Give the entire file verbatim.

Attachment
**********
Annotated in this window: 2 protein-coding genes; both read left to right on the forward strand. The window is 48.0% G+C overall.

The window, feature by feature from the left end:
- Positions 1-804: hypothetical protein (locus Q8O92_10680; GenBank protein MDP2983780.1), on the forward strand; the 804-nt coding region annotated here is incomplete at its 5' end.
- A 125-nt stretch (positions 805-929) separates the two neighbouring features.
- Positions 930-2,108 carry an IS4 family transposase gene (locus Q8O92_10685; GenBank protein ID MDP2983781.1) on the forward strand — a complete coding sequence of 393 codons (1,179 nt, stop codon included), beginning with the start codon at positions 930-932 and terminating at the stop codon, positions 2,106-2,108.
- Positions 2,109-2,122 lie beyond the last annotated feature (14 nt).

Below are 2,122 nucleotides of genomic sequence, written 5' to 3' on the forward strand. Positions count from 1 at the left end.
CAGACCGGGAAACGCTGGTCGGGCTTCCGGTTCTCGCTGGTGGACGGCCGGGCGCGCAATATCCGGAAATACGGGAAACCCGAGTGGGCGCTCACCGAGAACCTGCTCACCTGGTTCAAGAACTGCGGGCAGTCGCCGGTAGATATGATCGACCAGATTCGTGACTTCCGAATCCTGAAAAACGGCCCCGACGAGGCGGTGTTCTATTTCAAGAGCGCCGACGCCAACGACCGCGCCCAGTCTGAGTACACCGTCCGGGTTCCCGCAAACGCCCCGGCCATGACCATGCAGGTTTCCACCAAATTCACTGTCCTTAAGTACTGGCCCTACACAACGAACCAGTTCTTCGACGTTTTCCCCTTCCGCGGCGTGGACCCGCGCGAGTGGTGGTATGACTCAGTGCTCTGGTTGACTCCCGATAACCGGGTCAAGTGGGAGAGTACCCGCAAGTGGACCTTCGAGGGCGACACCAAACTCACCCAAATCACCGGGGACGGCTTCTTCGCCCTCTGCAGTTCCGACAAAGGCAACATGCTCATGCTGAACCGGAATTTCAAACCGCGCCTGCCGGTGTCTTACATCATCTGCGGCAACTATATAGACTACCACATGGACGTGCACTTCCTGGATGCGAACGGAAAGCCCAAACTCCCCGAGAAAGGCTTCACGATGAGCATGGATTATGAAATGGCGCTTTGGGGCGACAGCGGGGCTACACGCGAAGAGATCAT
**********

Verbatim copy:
Annotated in this window: 2 protein-coding genes; both read left to right on the forward strand. The window is 48.0% G+C overall.

The window, feature by feature from the left end:
- Positions 1-804: hypothetical protein (locus Q8O92_10680; GenBank protein MDP2983780.1), on the forward strand; the 804-nt coding region annotated here is incomplete at its 5' end.
- A 125-nt stretch (positions 805-929) separates the two neighbouring features.
- Positions 930-2,108 carry an IS4 family transposase gene (locus Q8O92_10685; GenBank protein ID MDP2983781.1) on the forward strand — a complete coding sequence of 393 codons (1,179 nt, stop codon included), beginning with the start codon at positions 930-932 and terminating at the stop codon, positions 2,106-2,108.
- Positions 2,109-2,122 lie beyond the last annotated feature (14 nt).

Below are 2,122 nucleotides of genomic sequence, written 5' to 3' on the forward strand. Positions count from 1 at the left end.
CAGACCGGGAAACGCTGGTCGGGCTTCCGGTTCTCGCTGGTGGACGGCCGGGCGCGCAATATCCGGAAATACGGGAAACCCGAGTGGGCGCTCACCGAGAACCTGCTCACCTGGTTCAAGAACTGCGGGCAGTCGCCGGTAGATATGATCGACCAGATTCGTGACTTCCGAATCCTGAAAAACGGCCCCGACGAGGCGGTGTTCTATTTCAAGAGCGCCGACGCCAACGACCGCGCCCAGTCTGAGTACACCGTCCGGGTTCCCGCAAACGCCCCGGCCATGACCATGCAGGTTTCCACCAAATTCACTGTCCTTAAGTACTGGCCCTACACAACGAACCAGTTCTTCGACGTTTTCCCCTTCCGCGGCGTGGACCCGCGCGAGTGGTGGTATGACTCAGTGCTCTGGTTGACTCCCGATAACCGGGTCAAGTGGGAGAGTACCCGCAAGTGGACCTTCGAGGGCGACACCAAACTCACCCAAATCACCGGGGACGGCTTCTTCGCCCTCTGCAGTTCCGACAAAGGCAACATGCTCATGCTGAACCGGAATTTCAAACCGCGCCTGCCGGTGTCTTACATCATCTGCGGCAACTATATAGACTACCACATGGACGTGCACTTCCTGGATGCGAACGGAAAGCCCAAACTCCCCGAGAAAGGCTTCACGATGAGCATGGATTATGAAATGGCGCTTTGGGGCGACAGCGGGGCTACACGCGAAGAGATCAT